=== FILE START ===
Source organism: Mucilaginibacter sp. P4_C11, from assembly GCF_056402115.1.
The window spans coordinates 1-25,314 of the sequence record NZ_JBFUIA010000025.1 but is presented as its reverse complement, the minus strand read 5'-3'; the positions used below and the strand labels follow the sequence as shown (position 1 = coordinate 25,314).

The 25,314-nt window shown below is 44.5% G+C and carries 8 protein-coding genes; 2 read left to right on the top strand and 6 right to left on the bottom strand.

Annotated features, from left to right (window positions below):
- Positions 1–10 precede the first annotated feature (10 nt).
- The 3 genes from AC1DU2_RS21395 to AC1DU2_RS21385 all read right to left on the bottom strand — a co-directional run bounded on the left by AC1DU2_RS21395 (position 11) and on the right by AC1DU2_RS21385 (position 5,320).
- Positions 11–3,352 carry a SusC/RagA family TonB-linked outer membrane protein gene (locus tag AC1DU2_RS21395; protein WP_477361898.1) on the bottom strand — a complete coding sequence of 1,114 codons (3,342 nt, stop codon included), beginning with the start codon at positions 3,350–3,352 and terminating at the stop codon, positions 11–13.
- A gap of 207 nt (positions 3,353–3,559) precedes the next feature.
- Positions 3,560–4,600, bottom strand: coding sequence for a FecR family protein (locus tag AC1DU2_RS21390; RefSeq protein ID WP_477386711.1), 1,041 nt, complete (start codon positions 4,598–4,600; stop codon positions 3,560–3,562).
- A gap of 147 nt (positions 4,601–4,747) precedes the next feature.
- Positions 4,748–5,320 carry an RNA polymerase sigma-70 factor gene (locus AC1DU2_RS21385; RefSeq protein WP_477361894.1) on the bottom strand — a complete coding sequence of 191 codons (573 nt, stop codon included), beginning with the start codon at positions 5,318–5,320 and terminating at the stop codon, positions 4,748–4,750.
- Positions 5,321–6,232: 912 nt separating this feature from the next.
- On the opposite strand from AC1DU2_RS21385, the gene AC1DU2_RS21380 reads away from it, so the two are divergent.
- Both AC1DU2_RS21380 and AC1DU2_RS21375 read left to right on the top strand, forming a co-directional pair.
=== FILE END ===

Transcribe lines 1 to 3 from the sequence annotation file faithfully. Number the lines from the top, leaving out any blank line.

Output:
Source organism: Mucilaginibacter sp. P4_C11, from assembly GCF_056402115.1.
The window spans coordinates 1-25,314 of the sequence record NZ_JBFUIA010000025.1 but is presented as its reverse complement, the minus strand read 5'-3'; the positions used below and the strand labels follow the sequence as shown (position 1 = coordinate 25,314).

The 25,314-nt window shown below is 44.5% G+C and carries 8 protein-coding genes; 2 read left to right on the top strand and 6 right to left on the bottom strand.